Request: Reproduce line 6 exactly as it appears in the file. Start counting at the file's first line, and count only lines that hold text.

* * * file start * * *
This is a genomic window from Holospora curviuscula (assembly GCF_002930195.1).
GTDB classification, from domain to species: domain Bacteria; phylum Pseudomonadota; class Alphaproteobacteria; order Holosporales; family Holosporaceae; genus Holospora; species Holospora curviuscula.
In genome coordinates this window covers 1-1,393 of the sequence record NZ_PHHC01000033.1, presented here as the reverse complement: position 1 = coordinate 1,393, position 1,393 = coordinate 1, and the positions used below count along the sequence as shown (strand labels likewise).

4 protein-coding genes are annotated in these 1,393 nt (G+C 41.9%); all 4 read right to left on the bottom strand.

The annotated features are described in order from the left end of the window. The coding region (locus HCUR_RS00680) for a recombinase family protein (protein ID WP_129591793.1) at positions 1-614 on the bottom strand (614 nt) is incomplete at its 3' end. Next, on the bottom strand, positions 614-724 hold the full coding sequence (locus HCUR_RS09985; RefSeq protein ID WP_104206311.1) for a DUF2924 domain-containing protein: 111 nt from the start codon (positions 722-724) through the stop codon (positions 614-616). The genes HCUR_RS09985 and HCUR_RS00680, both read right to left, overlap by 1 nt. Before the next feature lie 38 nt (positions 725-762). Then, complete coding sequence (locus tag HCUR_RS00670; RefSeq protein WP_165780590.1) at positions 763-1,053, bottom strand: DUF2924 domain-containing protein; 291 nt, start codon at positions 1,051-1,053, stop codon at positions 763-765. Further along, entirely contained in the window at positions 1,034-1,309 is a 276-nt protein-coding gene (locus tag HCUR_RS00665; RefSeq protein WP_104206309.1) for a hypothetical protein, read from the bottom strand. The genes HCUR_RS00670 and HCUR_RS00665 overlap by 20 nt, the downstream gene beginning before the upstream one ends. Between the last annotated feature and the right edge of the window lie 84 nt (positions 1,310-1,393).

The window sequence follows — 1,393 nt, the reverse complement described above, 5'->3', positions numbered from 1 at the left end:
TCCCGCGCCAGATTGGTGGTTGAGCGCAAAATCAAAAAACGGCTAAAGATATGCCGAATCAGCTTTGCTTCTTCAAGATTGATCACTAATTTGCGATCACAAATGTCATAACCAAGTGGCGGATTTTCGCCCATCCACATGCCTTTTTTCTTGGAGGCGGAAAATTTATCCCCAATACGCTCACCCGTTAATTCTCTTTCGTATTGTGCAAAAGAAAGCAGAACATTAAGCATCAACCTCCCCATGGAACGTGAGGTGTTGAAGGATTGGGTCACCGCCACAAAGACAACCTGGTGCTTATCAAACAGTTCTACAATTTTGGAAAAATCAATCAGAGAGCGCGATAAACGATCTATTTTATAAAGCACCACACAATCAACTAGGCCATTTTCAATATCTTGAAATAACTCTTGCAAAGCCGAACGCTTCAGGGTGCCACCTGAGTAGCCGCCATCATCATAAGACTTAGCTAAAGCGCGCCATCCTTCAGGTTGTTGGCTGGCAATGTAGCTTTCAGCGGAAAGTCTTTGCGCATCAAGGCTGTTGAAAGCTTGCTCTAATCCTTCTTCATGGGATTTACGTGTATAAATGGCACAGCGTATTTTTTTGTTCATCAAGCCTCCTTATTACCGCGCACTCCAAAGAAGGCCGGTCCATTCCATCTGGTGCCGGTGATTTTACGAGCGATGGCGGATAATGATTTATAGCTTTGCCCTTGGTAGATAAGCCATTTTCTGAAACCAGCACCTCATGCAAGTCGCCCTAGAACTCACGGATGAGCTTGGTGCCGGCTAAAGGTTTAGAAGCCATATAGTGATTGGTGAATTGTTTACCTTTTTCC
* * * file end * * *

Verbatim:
The window sequence follows — 1,393 nt, the reverse complement described above, 5'->3', positions numbered from 1 at the left end: